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Affectionately Yours

Title: Affectionately Yours: Women's Correspondence Networks in Eighteenth-Century British America.
Name(s): McLallen, Wendy Weston, 1974-, author
Hadden, Sally, outside committee member
Edwards, Leigh, committee member
Laughlin, Karen L., committee member
Department of English, degree granting department
Florida State University, degree granting institution
Type of Resource: text
Genre: Text
Issuance: monographic
Date Issued: 2007
Publisher: Florida State University
Place of Publication: Tallahassee, Florida
Physical Form: computer
online resource
Extent: 1 online resource
Language(s): English
Abstract/Description: This dissertation examines epistolary manuscripts circulated among networks of women in eighteenth-century British America. The women saved and collected correspondence, copied important letters into commonplace books, and composed entire journals in letter format for family member or close friends. These writings, as they circulated from hand to hand, helped to solidify culturally significant social networks. This dissertation delves into the markedly performative nature of these writings and asks: even though these women writers, ostensibly, did not intend their texts for public consumption, to what extent did those texts provide public stages on which the women could rehearse, control, inscribe, or elide the fluid, yet often conflicting subject positions of the era? This dissertation examines five specific networks of writing women in eighteenth-century British America. Chapter one focuses on the writings of Elizabeth Fergusson, Annis Stockton, Hannah Griffitts, Milcah Moore, and Susannah Wright, the group of writers known as the "Philadelphia coterie," and uses their letters to establish epistolary patterns that inform my readings of the other networks of women writers—the same patterns that will ultimately influence the earliest epistolary fiction. Chapter two examines the diary of Grace Galloway and the letters of Anne Hulton, two avowedly loyalist women in British America. Chapter three focuses on the life and letters of shopkeeper Elizabeth Murray and her network of women merchants while chapter four examines the letters of the two most historically recognizable women in this study: Abigail Adams and Mercy Otis Warren. The networks of women I address in these chapters span multiple generations, and this multi-generational dynamic leaves a legacy of friendship that can help us better understand and locate the belles lettres of British America. However, the writings generated by these networks also leave a literary legacy that allows us to reconsider other writings in other genres, and it is to that endeavor I turn in the conclusion. The conclusion looks at Hannah Foster's epistolary novels in the context of early-American networks of writing women and uses the women's manuscripts to reposition the early-American novel.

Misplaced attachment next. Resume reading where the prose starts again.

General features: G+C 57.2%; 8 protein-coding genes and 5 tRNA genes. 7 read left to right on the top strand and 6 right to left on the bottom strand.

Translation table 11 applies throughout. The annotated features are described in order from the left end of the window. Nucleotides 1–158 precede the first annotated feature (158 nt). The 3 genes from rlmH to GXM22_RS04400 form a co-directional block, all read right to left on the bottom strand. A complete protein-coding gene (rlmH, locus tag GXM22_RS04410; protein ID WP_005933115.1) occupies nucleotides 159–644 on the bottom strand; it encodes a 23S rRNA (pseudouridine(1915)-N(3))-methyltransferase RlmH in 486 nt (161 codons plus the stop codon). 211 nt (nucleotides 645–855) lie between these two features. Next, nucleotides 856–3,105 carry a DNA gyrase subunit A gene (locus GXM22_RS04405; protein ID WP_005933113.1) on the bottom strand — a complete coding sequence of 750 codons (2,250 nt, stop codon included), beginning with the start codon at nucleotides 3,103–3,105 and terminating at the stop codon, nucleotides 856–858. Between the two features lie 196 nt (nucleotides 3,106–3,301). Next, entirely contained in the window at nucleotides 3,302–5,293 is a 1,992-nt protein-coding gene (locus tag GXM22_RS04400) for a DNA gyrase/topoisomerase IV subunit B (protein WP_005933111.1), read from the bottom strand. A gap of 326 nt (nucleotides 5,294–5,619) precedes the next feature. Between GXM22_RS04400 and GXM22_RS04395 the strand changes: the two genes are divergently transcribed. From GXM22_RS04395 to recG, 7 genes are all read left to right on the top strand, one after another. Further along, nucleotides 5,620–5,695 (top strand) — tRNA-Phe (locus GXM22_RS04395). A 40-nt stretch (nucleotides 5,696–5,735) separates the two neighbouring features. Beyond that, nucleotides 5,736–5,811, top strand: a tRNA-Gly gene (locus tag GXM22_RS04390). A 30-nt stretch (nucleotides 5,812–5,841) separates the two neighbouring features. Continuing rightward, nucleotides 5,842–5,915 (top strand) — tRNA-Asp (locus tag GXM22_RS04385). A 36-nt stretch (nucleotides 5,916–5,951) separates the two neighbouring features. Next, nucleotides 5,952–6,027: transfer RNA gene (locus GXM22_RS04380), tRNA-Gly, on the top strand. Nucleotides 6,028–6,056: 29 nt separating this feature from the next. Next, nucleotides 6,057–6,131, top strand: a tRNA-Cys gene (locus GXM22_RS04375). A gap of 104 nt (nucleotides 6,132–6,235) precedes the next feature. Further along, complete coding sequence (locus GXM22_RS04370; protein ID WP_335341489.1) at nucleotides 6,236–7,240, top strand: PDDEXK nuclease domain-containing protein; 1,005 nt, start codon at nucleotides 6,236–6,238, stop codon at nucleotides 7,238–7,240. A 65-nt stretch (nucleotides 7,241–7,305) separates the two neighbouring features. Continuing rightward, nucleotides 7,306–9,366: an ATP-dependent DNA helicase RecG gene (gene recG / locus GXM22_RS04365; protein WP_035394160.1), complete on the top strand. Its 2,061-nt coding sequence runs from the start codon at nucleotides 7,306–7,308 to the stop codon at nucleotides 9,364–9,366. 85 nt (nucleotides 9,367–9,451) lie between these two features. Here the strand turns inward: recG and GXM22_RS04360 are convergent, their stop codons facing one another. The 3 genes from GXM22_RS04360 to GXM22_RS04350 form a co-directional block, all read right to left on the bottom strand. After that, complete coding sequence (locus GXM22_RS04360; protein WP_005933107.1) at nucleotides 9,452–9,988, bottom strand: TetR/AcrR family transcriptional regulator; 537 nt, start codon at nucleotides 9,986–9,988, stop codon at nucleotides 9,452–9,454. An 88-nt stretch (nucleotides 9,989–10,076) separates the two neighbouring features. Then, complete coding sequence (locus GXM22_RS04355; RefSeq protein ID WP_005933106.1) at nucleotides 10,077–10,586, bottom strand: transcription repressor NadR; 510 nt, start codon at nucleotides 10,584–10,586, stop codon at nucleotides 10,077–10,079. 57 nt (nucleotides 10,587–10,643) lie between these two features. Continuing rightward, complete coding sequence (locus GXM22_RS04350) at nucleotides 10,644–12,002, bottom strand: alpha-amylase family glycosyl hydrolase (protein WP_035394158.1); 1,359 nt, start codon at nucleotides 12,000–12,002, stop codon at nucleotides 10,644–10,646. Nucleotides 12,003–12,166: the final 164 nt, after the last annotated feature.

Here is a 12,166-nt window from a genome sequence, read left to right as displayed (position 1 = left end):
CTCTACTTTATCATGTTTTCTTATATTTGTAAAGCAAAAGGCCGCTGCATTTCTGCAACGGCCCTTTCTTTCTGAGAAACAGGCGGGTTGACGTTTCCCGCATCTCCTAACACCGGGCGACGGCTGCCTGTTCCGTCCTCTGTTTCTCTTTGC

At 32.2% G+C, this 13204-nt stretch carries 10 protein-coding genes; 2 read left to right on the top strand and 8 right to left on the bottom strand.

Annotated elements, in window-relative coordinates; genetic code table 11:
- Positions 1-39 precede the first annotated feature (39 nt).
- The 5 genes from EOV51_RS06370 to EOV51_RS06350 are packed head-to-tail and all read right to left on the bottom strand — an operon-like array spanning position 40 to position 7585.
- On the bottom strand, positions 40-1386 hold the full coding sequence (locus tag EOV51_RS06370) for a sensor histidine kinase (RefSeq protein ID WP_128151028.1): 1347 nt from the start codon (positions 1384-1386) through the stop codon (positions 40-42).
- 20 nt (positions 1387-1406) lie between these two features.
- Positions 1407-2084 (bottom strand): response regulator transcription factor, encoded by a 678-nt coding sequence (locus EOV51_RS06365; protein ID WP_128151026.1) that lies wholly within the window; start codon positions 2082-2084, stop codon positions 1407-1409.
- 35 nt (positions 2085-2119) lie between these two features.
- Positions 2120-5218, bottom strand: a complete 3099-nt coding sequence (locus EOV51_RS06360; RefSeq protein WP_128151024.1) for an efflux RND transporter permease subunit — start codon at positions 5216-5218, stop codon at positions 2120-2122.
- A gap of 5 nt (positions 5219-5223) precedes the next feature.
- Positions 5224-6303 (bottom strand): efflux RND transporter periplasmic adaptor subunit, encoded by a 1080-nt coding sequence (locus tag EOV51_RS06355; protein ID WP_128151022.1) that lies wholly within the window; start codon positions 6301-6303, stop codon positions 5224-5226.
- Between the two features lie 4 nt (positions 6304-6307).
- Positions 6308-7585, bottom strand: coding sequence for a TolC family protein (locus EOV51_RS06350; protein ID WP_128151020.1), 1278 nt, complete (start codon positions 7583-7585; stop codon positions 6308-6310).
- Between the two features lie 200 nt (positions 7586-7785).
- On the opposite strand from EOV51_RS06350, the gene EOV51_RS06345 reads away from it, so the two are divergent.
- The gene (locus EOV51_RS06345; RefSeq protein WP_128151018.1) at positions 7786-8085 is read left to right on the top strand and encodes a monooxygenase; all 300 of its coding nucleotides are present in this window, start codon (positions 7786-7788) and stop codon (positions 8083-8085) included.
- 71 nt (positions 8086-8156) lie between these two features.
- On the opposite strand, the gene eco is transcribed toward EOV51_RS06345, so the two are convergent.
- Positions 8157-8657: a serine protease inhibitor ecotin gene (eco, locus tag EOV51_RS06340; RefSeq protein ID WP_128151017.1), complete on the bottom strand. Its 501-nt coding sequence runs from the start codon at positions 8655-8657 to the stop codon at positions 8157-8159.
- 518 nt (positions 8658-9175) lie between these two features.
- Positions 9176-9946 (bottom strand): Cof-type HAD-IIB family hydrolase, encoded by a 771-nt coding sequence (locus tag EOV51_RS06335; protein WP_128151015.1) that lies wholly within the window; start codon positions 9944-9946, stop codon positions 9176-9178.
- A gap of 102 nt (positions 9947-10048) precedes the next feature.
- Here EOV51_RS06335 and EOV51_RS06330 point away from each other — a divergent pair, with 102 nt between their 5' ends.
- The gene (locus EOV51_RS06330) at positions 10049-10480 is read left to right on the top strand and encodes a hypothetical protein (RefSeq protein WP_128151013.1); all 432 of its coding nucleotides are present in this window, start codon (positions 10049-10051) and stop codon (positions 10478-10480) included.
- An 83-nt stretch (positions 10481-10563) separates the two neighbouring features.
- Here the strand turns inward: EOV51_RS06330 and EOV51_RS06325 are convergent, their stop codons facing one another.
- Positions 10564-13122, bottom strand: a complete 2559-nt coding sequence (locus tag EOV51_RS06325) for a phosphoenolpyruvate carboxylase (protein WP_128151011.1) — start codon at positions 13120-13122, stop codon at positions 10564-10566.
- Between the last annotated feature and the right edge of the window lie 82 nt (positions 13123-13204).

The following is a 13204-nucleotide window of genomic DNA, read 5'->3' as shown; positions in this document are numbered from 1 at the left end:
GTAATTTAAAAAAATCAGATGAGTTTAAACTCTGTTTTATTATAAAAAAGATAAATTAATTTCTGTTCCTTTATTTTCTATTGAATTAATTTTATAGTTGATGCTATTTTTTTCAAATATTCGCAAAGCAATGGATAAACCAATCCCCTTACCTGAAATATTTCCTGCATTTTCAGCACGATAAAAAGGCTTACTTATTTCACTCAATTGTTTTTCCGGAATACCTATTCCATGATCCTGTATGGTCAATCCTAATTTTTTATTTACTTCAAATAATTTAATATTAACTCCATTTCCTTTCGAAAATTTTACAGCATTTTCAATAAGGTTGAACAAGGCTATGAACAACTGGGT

Identifier: FSU_migr_etd-2527 (IID)
Submitted Note: A Dissertation submitted to the Department of English in partial fulfillment of the requirements for the degree of Doctor of Philosophy.
Degree Awarded: Spring Semester, 2007.
Date of Defense: March 30, 2007.
Keywords: Correspondence, Manuscript Cutlure, Epistolarity, Commonplace Books
Bibliography Note: Includes bibliographical references.
Advisory Committee: Sally Hadden, Outside Committee Member; Leigh Edwards, Committee Member; Karen L. Laughlin, Committee Member.
Subject(s): English literature
Persistent Link to This Record:
Owner Institution: FSU

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McLallen, W. W. (2007). Affectionately Yours: Women's Correspondence Networks in Eighteenth-Century British America. Retrieved from